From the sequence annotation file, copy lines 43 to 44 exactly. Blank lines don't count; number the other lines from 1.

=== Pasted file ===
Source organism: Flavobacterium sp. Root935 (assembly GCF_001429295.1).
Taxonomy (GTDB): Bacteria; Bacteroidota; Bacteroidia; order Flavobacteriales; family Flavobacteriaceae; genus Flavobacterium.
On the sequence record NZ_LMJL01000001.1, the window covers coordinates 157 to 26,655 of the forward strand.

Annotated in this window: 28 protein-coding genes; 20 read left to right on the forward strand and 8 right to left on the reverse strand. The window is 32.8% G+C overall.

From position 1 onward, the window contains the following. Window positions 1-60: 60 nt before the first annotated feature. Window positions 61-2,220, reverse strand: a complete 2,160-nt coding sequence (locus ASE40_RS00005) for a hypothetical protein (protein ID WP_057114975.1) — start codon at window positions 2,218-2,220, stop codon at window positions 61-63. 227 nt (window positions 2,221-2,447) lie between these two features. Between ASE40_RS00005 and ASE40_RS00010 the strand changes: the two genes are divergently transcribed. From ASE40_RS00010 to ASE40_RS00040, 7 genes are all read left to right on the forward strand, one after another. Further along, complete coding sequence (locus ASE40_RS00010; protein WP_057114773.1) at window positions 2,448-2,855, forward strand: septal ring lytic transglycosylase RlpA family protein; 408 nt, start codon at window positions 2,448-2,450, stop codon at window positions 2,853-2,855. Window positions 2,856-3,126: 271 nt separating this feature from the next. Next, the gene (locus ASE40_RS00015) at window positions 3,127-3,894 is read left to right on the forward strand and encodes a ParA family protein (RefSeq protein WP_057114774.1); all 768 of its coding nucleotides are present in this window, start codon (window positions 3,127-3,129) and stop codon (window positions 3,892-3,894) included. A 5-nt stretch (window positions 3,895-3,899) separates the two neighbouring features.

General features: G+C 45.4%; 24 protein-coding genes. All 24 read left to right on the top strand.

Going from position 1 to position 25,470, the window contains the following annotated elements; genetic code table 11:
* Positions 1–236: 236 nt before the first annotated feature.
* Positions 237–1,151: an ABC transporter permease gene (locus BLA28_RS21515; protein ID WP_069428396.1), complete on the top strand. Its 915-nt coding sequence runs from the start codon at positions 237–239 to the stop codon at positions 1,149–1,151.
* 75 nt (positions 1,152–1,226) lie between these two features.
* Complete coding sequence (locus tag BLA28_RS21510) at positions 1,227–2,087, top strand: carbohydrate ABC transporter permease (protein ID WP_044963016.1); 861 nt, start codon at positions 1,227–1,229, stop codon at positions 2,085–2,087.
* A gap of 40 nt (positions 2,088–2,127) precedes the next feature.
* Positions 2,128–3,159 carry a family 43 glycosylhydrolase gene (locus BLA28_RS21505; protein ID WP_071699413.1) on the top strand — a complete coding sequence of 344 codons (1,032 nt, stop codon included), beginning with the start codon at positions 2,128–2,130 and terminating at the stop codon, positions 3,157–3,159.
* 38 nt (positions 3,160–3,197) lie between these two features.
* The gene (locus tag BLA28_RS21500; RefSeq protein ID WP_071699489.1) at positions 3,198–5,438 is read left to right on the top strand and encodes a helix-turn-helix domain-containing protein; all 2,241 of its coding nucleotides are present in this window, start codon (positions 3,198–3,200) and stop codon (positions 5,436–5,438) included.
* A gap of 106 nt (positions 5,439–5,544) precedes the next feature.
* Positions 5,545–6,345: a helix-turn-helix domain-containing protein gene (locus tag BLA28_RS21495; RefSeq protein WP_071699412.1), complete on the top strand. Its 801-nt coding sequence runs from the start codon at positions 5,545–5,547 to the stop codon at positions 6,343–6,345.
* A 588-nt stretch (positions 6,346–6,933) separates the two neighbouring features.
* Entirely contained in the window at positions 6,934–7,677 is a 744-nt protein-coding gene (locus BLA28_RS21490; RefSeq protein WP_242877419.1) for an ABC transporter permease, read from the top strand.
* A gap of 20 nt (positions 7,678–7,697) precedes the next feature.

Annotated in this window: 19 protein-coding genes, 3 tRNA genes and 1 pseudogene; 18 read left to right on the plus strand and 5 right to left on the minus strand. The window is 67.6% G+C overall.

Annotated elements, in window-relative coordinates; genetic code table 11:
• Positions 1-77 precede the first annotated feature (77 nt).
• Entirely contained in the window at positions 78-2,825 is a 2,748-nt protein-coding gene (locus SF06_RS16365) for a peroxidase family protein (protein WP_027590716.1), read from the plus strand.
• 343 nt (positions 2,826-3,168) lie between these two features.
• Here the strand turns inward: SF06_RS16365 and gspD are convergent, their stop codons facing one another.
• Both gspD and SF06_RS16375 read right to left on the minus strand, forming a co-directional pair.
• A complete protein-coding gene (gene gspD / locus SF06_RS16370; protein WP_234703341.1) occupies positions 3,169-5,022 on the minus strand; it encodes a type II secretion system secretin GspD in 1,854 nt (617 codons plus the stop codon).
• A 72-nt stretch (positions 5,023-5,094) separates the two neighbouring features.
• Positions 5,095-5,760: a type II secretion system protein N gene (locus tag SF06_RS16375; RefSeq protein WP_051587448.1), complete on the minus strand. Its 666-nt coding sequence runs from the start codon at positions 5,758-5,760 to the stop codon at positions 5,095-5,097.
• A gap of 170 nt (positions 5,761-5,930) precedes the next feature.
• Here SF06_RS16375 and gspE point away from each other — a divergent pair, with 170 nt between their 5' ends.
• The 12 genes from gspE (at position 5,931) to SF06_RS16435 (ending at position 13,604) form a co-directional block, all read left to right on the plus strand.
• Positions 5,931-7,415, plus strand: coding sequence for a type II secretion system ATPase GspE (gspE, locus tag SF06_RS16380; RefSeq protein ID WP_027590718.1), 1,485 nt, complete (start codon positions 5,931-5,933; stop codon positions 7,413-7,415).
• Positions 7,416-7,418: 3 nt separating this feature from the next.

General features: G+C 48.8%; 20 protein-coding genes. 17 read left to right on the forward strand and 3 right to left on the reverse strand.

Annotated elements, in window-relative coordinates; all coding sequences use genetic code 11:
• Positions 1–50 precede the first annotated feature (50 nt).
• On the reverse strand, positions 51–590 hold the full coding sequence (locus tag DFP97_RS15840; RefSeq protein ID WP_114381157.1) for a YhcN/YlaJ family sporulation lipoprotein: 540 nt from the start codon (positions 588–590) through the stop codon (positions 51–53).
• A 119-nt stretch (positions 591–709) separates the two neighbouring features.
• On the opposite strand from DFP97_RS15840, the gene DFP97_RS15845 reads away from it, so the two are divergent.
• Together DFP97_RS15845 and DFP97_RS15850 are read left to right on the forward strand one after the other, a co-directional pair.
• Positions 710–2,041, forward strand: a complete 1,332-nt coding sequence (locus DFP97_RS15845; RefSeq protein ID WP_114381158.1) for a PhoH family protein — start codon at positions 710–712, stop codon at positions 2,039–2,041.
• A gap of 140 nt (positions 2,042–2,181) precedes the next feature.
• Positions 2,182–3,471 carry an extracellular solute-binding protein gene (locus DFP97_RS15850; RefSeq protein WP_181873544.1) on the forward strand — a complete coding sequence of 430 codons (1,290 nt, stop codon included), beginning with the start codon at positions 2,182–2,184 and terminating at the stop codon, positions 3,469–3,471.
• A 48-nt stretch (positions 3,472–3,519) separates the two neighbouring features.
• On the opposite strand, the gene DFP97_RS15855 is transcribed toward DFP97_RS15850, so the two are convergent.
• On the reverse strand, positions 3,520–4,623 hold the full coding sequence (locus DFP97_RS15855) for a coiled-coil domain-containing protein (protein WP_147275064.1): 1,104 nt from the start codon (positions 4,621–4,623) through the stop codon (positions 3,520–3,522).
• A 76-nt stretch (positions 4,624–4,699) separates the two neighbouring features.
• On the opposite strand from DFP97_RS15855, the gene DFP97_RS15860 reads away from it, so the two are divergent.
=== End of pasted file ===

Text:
• Positions 710–2,041, forward strand: a complete 1,332-nt coding sequence (locus DFP97_RS15845; RefSeq protein ID WP_114381158.1) for a PhoH family protein — start codon at positions 710–712, stop codon at positions 2,039–2,041.
• A gap of 140 nt (positions 2,042–2,181) precedes the next feature.